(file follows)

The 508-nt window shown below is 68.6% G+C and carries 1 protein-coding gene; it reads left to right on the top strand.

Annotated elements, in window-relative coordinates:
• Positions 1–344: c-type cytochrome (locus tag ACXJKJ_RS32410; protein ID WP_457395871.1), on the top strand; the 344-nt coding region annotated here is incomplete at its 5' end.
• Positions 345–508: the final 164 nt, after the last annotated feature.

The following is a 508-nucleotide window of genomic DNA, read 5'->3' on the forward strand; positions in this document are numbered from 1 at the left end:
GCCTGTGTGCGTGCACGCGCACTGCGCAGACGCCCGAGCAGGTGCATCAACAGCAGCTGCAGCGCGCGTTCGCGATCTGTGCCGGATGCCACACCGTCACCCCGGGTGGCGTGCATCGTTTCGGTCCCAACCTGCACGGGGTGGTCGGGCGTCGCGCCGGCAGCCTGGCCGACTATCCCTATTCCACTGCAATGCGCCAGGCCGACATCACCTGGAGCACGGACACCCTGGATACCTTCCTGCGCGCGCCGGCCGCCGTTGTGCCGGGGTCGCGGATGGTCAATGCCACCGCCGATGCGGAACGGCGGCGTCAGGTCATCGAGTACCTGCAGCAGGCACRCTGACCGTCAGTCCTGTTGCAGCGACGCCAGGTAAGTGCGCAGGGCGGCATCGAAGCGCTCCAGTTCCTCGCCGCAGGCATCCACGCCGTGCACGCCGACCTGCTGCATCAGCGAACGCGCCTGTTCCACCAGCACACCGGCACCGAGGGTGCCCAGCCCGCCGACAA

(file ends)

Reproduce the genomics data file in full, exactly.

The 508-nt window shown below is 68.6% G+C and carries 1 protein-coding gene; it reads left to right on the top strand.

Annotated elements, in window-relative coordinates:
• Positions 1–344: c-type cytochrome (locus tag ACXJKJ_RS32410; protein ID WP_457395871.1), on the top strand; the 344-nt coding region annotated here is incomplete at its 5' end.
• Positions 345–508: the final 164 nt, after the last annotated feature.

The following is a 508-nucleotide window of genomic DNA, read 5'->3' on the forward strand; positions in this document are numbered from 1 at the left end:
GCCTGTGTGCGTGCACGCGCACTGCGCAGACGCCCGAGCAGGTGCATCAACAGCAGCTGCAGCGCGCGTTCGCGATCTGTGCCGGATGCCACACCGTCACCCCGGGTGGCGTGCATCGTTTCGGTCCCAACCTGCACGGGGTGGTCGGGCGTCGCGCCGGCAGCCTGGCCGACTATCCCTATTCCACTGCAATGCGCCAGGCCGACATCACCTGGAGCACGGACACCCTGGATACCTTCCTGCGCGCGCCGGCCGCCGTTGTGCCGGGGTCGCGGATGGTCAATGCCACCGCCGATGCGGAACGGCGGCGTCAGGTCATCGAGTACCTGCAGCAGGCACRCTGACCGTCAGTCCTGTTGCAGCGACGCCAGGTAAGTGCGCAGGGCGGCATCGAAGCGCTCCAGTTCCTCGCCGCAGGCATCCACGCCGTGCACGCCGACCTGCTGCATCAGCGAACGCGCCTGTTCCACCAGCACACCGGCACCGAGGGTGCCCAGCCCGCCGACAA